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View Diary: Books That Changed My Life--Which book was so far over your head you almost didn’t come up? (254 comments)

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  •  No Exit - Age attempted? About 16 (5+ / 0-)

    http://en.wikipedia.org/...

    No Exit (French: Huis Clos) is a 1944 existentialist French play by Jean-Paul Sartre. The original title is the French equivalent of the legal term in camera, referring to a private discussion behind closed doors; English translations have also been performed under the titles In Camera, No Way Out, Vicious Circle, Behind Closed Doors, and Dead End. The play was first performed at the Théâtre du Vieux-Colombier in May 1944.

    It is a depiction of the afterlife in which three deceased characters are punished by being locked into a room together for eternity, and is the source of one of Sartre's most famous and most often misinterpreted quotations, l'enfer, c'est les autres ("Hell is other people"), usually taken to refer to people in general, but in the context of the play it becomes clear that it means that certain other people can be the most effective form of hell.

    When someone is impatient and says, "I haven't got all day," I always wonder, How can that be? How can you not have all day? George Carlin

    by msmacgyver on Fri Mar 01, 2013 at 09:01:20 AM PST

    •  Thanks for your interesting comment, msmacgyver (4+ / 0-)

      Not familiar with the play, but it sounds thought-provoking.

      LOL, I think Sartre might have been on to something--"Hell is other people."  I've certainly felt that way in the past, when I was stuck in an office with some very unsimpatico people.

      Glad you stopped by!

      "Religion is what keeps the poor from murdering the rich."--Napoleon

      by Diana in NoVa on Fri Mar 01, 2013 at 09:51:25 AM PST

      [ Parent ]

      •  Thanks for your reply and (3+ / 0-)
        Recommended by:
        RiveroftheWest, annieli, Brecht

        for this fascinating Diary.

        I'm 60ish and have not thought about this particular literary stone wall for a very long time.  No Exit jumped to my mind immediately.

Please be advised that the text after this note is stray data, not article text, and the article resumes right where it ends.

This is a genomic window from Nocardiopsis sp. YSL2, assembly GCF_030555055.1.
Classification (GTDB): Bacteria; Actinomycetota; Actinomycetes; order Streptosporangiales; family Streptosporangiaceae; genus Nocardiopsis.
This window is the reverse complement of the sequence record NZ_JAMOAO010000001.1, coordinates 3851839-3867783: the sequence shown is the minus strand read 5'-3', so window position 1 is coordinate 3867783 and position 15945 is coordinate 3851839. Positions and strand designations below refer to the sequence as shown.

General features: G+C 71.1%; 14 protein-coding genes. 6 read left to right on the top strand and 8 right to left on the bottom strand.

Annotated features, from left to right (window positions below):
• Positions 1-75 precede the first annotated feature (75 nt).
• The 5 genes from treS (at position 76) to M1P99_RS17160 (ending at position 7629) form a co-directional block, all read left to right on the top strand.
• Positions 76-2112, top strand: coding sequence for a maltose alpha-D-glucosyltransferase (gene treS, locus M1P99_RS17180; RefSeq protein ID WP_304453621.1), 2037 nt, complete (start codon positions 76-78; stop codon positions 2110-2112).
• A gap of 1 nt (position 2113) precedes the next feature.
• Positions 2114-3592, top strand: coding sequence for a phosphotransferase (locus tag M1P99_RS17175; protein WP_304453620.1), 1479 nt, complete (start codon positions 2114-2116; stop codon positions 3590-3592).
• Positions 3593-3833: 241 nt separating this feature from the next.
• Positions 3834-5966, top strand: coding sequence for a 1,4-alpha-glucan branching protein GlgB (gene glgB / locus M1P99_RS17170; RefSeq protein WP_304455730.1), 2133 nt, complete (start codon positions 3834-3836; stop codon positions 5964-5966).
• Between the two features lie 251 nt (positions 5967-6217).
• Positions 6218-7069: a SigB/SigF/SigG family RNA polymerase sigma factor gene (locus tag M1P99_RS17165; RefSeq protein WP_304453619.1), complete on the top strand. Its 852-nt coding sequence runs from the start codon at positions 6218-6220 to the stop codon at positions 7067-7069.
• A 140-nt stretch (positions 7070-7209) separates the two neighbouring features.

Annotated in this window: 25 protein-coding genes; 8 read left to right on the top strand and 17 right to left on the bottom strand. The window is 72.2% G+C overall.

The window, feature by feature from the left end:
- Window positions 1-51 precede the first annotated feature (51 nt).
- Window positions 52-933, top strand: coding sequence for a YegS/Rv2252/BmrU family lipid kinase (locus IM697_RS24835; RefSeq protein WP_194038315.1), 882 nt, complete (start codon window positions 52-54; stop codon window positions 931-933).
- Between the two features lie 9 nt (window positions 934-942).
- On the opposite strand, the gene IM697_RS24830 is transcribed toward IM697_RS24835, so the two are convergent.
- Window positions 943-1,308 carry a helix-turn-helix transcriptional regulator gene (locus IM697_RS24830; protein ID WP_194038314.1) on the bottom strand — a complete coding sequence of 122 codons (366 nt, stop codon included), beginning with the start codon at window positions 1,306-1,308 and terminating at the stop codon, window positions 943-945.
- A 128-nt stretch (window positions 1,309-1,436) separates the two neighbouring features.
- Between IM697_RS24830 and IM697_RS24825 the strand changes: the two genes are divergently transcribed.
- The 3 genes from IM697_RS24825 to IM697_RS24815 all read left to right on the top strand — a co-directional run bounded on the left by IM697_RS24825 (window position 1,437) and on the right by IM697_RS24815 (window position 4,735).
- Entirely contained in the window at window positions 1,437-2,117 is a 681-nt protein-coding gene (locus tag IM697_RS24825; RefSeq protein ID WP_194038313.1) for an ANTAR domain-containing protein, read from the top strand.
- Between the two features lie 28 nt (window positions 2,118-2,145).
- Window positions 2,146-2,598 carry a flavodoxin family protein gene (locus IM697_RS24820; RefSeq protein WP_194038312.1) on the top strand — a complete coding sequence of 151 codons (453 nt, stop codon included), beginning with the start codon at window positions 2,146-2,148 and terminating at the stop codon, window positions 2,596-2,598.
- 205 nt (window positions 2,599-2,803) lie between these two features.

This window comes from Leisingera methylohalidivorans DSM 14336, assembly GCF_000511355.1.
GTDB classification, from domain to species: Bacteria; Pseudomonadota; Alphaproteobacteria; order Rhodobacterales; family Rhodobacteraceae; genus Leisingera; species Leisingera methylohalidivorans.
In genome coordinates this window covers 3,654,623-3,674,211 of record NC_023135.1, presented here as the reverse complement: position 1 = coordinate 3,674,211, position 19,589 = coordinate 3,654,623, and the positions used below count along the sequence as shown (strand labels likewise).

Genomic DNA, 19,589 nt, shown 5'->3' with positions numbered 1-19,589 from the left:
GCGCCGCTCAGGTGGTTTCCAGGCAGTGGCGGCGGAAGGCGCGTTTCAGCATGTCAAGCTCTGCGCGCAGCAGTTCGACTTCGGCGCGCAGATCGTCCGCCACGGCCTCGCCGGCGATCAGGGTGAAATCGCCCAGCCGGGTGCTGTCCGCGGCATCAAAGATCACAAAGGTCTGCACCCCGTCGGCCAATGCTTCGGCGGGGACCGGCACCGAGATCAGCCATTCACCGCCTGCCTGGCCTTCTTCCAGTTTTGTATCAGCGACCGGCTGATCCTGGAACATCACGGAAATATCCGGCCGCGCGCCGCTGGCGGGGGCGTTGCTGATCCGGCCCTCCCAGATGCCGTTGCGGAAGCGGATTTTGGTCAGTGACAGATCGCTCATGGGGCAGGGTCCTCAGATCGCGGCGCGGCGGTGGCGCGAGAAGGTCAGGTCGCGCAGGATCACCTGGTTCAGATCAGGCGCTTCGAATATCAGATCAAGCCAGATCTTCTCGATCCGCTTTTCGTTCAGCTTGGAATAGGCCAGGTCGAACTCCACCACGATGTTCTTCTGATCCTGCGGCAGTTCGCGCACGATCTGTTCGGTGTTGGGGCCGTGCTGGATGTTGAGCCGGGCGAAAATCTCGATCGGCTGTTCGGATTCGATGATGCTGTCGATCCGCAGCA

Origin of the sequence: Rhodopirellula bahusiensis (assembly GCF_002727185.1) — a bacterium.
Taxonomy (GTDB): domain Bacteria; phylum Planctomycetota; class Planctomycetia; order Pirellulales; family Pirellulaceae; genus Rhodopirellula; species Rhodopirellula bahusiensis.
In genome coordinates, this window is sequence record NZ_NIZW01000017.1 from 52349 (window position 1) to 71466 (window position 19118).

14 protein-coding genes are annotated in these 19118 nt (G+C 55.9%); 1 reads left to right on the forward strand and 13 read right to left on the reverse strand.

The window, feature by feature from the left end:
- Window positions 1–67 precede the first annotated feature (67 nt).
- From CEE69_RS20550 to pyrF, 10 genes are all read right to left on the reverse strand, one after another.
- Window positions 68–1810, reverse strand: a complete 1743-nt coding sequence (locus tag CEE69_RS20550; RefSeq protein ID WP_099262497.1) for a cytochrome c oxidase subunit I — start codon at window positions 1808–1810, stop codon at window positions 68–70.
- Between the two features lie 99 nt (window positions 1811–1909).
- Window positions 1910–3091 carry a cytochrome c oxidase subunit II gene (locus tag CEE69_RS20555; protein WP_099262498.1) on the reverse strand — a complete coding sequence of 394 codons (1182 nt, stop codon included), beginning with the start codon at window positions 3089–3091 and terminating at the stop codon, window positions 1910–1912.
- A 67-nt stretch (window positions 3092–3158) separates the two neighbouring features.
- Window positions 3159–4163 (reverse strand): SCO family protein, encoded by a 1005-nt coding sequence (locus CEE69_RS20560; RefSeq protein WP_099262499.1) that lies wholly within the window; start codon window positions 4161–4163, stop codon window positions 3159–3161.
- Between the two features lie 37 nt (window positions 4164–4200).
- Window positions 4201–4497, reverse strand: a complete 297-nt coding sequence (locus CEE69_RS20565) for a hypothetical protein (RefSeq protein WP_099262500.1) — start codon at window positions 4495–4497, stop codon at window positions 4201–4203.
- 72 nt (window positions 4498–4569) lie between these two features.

When someone is impatient and says, "I haven't got all day," I always wonder, How can that be? How can you not have all day? George Carlin

        by msmacgyver on Fri Mar 01, 2013 at 10:39:46 AM PST

        [ Parent ]

    •  I was in that play in college (5+ / 0-)

      and by closing night I came to think it one of the best-constructed pieces of literature ever. The famous line you quote above is what people remember, but for me what sticks [maybe because I delivered it] is the chilling last line:

      "Well, let's get on with it, then."  

      into the blue again, after the money's gone

      by Prof Haley on Fri Mar 01, 2013 at 03:22:55 PM PST

      [ Parent ]

    •  I had this assigned by a Jesuit in soph (5+ / 0-)

      "metaphysics" class, which he turned into a seminar in existentialism.  I think he wanted us to question our faith (Sartre, Camus, "The Grand Inquisitor," Nietzsche, etc.) but then follow Kierkegaard into his "leap of faith." I got as far as thinking Ivan Karamazov and Nietzsche had it about right and never got around to making the leap.  

      •  I'm impressed (2+ / 0-)
        Recommended by:
        RiveroftheWest, Brecht

        I took on No Exit when I was about 16.  I wasn't motivated by anyone or anything, it was just a random selection from the Library where I spent an inordinate amount of time.

        Like many kids growing up in the early 60's, the choices for entertainment were limited.  Our local library was safe, quiet and easy for me to get to on the bus.  I was a book junkie and tasted all kinds of delights.  

        I finally got around to Sartre in college but only in passing.  I think it's time for me to get a copy of No Exit and try it again.

        When someone is impatient and says, "I haven't got all day," I always wonder, How can that be? How can you not have all day? George Carlin

        by msmacgyver on Fri Mar 01, 2013 at 04:56:28 PM PST

        [ Parent ]

      •  Ah the Jesuits (0+ / 0-)

        are good for that. (I graduated from a Jesuit university).

        Only at a Jesuit University would you get a mix like that. Or, as happened in my class, a mix of Plato, Job, the Bhagavad Gita, and Ernest Hemingway (with a good measure of Shakespeare thrown in) and it all makes sense!

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